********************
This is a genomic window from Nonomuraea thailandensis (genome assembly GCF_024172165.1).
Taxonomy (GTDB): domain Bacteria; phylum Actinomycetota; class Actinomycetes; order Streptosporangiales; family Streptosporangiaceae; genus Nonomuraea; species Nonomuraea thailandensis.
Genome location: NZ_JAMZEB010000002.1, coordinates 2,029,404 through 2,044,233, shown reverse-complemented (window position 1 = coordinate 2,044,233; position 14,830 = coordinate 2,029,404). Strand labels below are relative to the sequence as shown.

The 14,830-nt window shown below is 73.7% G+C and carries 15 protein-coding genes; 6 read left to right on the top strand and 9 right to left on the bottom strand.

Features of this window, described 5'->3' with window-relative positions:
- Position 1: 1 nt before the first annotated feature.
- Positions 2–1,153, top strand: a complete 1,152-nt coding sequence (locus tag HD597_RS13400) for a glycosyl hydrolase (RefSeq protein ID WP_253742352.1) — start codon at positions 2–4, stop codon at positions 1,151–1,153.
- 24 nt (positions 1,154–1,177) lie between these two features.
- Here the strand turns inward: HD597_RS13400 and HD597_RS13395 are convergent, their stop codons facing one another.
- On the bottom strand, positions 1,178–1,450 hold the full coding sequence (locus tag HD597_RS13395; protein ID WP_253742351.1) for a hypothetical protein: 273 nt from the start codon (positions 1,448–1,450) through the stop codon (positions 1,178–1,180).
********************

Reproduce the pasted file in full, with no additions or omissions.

This is a genomic window from Nonomuraea thailandensis (genome assembly GCF_024172165.1).
Taxonomy (GTDB): domain Bacteria; phylum Actinomycetota; class Actinomycetes; order Streptosporangiales; family Streptosporangiaceae; genus Nonomuraea; species Nonomuraea thailandensis.
Genome location: NZ_JAMZEB010000002.1, coordinates 2,029,404 through 2,044,233, shown reverse-complemented (window position 1 = coordinate 2,044,233; position 14,830 = coordinate 2,029,404). Strand labels below are relative to the sequence as shown.

The 14,830-nt window shown below is 73.7% G+C and carries 15 protein-coding genes; 6 read left to right on the top strand and 9 right to left on the bottom strand.

Features of this window, described 5'->3' with window-relative positions:
- Position 1: 1 nt before the first annotated feature.
- Positions 2–1,153, top strand: a complete 1,152-nt coding sequence (locus tag HD597_RS13400) for a glycosyl hydrolase (RefSeq protein ID WP_253742352.1) — start codon at positions 2–4, stop codon at positions 1,151–1,153.
- 24 nt (positions 1,154–1,177) lie between these two features.
- Here the strand turns inward: HD597_RS13400 and HD597_RS13395 are convergent, their stop codons facing one another.
- On the bottom strand, positions 1,178–1,450 hold the full coding sequence (locus tag HD597_RS13395; protein ID WP_253742351.1) for a hypothetical protein: 273 nt from the start codon (positions 1,448–1,450) through the stop codon (positions 1,178–1,180).